In the age of Artificial Intelligence, the telecom industry must be prepared to take the lead to drive development of autonomous driving mobile networks, according to David Wang, Executive Director of the Board at Huawei in a keynote at the Ninth Global Mobile Broadband Forum (MBBF) in London.
“Over the past three centuries, three industrial revolutions have taken place, moving humanity from the mechanical and electrical eras to the information age,” Wang noted. “Each revolution has ushered in a new age and today rapid development of AI is triggering a Fourth Industrial Revolution ushering humanity into an era of intelligence.”
Wang began his speech by reviewing Huawei’s AI strategy and full-stack, all-scenario AI portfolio, which the company released in October. “Full stack” refers to the functionality of Huawei technology. Huawei’s full-stack portfolio includes chips, chip enablement, a training and inference framework, and application enablement. By “all scenarios”, Huawei means different deployment scenarios for AI, including public clouds, private clouds, edge computing in all forms, industrial IoT devices, and consumer devices.
5G is now. Growing network complexity presents three major challenges for mobile network deployment. In an era in which 2G, 3G, 4G, and 5G co-exist, the complexities of network management cannot be addressed manually. New technologies and architecture such as Massive MIMO and heterogeneous networking make it more difficult to maximize network potential. As 5G enables more diverse mobile network services, the management of user experience is increasingly complicated. To address these challenges, Wang noted, we should deeply integrate AI with mobile networks to deliver a superior user experience, increase operating efficiency, and ultimately make autonomous driving mobile networks a reality.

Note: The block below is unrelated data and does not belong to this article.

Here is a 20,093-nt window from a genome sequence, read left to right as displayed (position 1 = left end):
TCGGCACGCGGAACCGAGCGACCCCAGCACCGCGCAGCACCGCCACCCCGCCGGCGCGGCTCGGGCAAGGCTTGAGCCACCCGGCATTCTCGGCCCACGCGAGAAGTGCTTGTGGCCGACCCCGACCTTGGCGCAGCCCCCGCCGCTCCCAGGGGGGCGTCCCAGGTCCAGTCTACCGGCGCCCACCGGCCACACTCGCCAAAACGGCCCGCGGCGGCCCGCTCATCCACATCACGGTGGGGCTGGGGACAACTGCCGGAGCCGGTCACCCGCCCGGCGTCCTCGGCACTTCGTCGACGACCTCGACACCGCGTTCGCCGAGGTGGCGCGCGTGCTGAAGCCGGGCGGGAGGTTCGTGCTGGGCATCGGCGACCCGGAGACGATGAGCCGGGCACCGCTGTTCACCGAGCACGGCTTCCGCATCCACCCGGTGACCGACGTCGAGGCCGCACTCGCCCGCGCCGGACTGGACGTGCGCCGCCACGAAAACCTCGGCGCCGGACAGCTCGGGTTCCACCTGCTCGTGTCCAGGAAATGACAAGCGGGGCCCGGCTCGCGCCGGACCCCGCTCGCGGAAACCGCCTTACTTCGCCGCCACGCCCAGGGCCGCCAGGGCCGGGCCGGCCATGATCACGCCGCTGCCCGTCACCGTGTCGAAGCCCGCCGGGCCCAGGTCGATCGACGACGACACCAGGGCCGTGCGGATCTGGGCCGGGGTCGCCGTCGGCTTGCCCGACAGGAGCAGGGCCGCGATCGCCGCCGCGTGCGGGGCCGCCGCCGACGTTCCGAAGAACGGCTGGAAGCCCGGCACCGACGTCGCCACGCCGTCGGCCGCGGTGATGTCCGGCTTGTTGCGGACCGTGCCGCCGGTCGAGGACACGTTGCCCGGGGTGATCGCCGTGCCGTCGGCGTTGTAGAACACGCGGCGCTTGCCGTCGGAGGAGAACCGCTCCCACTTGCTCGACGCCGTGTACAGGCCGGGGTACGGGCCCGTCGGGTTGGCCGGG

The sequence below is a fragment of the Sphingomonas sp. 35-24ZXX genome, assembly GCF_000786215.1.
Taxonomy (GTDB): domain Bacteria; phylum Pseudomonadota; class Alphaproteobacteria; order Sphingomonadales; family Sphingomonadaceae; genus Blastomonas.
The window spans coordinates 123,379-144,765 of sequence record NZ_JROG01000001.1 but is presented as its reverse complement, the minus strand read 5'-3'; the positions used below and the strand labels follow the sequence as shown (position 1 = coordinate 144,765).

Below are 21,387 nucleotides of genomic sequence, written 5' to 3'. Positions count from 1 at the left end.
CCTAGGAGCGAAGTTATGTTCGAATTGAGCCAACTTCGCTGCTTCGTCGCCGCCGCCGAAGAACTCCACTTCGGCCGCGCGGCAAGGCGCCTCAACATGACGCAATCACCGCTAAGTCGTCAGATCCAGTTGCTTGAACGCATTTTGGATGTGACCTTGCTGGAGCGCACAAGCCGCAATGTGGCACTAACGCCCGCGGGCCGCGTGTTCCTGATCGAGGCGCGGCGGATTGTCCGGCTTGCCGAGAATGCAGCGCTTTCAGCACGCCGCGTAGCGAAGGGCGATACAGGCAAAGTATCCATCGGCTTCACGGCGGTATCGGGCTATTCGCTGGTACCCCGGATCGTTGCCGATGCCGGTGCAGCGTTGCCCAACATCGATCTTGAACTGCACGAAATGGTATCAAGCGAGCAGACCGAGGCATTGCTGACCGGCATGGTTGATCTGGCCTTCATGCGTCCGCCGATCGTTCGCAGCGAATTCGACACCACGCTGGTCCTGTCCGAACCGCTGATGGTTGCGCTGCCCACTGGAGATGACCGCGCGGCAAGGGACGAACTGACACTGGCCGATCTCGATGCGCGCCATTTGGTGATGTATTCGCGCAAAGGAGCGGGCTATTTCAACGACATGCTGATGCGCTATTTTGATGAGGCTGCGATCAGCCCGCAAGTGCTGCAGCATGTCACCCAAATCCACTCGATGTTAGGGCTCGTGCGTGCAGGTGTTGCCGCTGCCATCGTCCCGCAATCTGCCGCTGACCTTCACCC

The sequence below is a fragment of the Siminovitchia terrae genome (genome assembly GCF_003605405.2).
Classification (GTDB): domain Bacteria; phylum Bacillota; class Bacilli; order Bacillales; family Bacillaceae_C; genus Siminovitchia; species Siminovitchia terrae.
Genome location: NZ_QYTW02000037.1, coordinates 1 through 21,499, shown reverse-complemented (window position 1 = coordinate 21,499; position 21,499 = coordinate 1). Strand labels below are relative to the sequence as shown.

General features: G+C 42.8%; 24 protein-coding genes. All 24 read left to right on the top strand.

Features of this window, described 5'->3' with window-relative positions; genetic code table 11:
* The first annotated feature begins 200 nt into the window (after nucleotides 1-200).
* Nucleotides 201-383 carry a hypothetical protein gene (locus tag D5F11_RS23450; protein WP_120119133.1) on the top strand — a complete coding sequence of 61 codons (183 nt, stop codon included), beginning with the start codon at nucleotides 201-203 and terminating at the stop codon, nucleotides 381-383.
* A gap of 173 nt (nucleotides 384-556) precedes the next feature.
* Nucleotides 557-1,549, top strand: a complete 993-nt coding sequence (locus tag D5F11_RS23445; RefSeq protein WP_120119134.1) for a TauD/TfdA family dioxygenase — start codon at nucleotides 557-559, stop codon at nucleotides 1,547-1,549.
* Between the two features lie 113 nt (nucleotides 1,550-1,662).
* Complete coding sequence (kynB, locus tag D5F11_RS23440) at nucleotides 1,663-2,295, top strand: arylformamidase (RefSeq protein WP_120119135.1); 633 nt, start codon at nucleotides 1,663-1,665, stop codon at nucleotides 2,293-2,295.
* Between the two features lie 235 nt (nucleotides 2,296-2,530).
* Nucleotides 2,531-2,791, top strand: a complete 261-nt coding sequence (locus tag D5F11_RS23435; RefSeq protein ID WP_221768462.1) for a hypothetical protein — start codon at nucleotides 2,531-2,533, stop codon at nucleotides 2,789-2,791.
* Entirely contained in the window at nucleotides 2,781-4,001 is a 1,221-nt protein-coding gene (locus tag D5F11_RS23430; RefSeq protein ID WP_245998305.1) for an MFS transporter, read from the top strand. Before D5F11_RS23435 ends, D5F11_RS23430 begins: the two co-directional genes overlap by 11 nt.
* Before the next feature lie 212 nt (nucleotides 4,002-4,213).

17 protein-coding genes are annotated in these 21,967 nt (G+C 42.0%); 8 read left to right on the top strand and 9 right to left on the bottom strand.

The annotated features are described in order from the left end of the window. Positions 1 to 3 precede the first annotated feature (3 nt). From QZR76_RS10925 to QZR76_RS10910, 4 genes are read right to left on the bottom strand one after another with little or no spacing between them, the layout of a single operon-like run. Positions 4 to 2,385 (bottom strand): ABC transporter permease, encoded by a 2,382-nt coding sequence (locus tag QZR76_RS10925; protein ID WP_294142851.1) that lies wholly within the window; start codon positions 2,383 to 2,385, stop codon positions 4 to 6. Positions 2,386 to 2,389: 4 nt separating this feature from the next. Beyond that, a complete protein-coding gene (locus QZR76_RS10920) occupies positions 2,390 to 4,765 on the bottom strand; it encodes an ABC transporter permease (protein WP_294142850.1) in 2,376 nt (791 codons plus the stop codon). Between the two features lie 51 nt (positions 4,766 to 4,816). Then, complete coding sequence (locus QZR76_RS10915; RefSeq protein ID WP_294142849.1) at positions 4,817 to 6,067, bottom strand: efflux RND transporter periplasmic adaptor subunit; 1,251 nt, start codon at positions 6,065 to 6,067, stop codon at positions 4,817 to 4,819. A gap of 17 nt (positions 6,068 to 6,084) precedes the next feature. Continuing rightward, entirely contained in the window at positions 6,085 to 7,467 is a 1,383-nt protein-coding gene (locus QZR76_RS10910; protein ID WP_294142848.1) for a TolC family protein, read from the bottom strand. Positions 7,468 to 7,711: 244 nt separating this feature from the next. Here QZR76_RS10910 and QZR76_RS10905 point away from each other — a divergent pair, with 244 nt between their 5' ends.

Autonomous driving networks go far beyond the innovation of a single product, and are more about innovating system architecture and business models. Huawei calls for all industry players to work together to clearly define standards and guide technological innovation and rollout. With the aim of improving service experience and operating efficiency, Huawei has proposed to build autonomous driving mobile networks step-by-step, from network planning and deployment, to operation and maintenance (O&M) optimization and service provisioning. Huawei has defined five levels of autonomous driving mobile networks and set 12 goals for the five levels, including assisted scenario-specific planning, automatic equipment configuration, automatic alarm monitoring, and coverage-based service provisioning.